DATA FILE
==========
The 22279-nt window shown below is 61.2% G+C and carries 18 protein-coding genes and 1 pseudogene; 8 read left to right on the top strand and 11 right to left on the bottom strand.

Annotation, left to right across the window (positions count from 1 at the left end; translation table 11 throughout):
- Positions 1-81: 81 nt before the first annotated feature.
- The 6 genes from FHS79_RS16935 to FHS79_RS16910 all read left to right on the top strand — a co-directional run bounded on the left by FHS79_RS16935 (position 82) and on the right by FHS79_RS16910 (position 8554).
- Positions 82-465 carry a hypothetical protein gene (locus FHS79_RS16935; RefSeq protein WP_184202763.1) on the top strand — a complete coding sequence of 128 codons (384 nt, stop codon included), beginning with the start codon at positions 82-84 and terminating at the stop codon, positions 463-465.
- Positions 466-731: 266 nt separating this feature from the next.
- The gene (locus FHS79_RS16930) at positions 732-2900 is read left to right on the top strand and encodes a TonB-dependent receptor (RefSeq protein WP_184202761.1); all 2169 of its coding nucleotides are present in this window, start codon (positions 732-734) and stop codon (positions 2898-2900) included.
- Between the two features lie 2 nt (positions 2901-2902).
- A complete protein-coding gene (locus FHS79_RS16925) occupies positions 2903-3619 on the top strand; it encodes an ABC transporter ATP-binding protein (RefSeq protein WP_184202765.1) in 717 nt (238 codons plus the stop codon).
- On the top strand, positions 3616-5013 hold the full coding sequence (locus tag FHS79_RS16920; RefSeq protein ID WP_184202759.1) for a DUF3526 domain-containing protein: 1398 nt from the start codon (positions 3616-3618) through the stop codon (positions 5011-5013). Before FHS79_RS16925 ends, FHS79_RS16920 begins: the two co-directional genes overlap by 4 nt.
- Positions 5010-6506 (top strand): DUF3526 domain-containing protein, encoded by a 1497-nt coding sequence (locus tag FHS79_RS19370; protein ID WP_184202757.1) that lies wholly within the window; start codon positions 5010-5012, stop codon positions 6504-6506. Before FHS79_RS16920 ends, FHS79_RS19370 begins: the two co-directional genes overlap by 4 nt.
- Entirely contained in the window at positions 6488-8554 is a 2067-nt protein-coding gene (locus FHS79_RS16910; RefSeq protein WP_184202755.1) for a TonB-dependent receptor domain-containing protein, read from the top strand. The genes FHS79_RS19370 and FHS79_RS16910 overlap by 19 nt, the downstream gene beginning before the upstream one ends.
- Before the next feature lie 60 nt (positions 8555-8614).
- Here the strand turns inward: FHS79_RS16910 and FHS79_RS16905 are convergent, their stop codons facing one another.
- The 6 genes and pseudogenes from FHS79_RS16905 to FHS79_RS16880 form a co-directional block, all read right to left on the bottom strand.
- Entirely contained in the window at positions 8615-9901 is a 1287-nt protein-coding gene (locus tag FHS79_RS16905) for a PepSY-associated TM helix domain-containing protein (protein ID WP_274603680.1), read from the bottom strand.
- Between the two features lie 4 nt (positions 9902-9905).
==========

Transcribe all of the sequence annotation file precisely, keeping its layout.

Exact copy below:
The 22279-nt window shown below is 61.2% G+C and carries 18 protein-coding genes and 1 pseudogene; 8 read left to right on the top strand and 11 right to left on the bottom strand.

Annotation, left to right across the window (positions count from 1 at the left end; translation table 11 throughout):
- Positions 1-81: 81 nt before the first annotated feature.
- The 6 genes from FHS79_RS16935 to FHS79_RS16910 all read left to right on the top strand — a co-directional run bounded on the left by FHS79_RS16935 (position 82) and on the right by FHS79_RS16910 (position 8554).
- Positions 82-465 carry a hypothetical protein gene (locus FHS79_RS16935; RefSeq protein WP_184202763.1) on the top strand — a complete coding sequence of 128 codons (384 nt, stop codon included), beginning with the start codon at positions 82-84 and terminating at the stop codon, positions 463-465.
- Positions 466-731: 266 nt separating this feature from the next.
- The gene (locus FHS79_RS16930) at positions 732-2900 is read left to right on the top strand and encodes a TonB-dependent receptor (RefSeq protein WP_184202761.1); all 2169 of its coding nucleotides are present in this window, start codon (positions 732-734) and stop codon (positions 2898-2900) included.
- Between the two features lie 2 nt (positions 2901-2902).
- A complete protein-coding gene (locus FHS79_RS16925) occupies positions 2903-3619 on the top strand; it encodes an ABC transporter ATP-binding protein (RefSeq protein WP_184202765.1) in 717 nt (238 codons plus the stop codon).
- On the top strand, positions 3616-5013 hold the full coding sequence (locus tag FHS79_RS16920; RefSeq protein ID WP_184202759.1) for a DUF3526 domain-containing protein: 1398 nt from the start codon (positions 3616-3618) through the stop codon (positions 5011-5013). Before FHS79_RS16925 ends, FHS79_RS16920 begins: the two co-directional genes overlap by 4 nt.
- Positions 5010-6506 (top strand): DUF3526 domain-containing protein, encoded by a 1497-nt coding sequence (locus tag FHS79_RS19370; protein ID WP_184202757.1) that lies wholly within the window; start codon positions 5010-5012, stop codon positions 6504-6506. Before FHS79_RS16920 ends, FHS79_RS19370 begins: the two co-directional genes overlap by 4 nt.
- Entirely contained in the window at positions 6488-8554 is a 2067-nt protein-coding gene (locus FHS79_RS16910; RefSeq protein WP_184202755.1) for a TonB-dependent receptor domain-containing protein, read from the top strand. The genes FHS79_RS19370 and FHS79_RS16910 overlap by 19 nt, the downstream gene beginning before the upstream one ends.
- Before the next feature lie 60 nt (positions 8555-8614).
- Here the strand turns inward: FHS79_RS16910 and FHS79_RS16905 are convergent, their stop codons facing one another.
- The 6 genes and pseudogenes from FHS79_RS16905 to FHS79_RS16880 form a co-directional block, all read right to left on the bottom strand.
- Entirely contained in the window at positions 8615-9901 is a 1287-nt protein-coding gene (locus tag FHS79_RS16905) for a PepSY-associated TM helix domain-containing protein (protein ID WP_274603680.1), read from the bottom strand.
- Between the two features lie 4 nt (positions 9902-9905).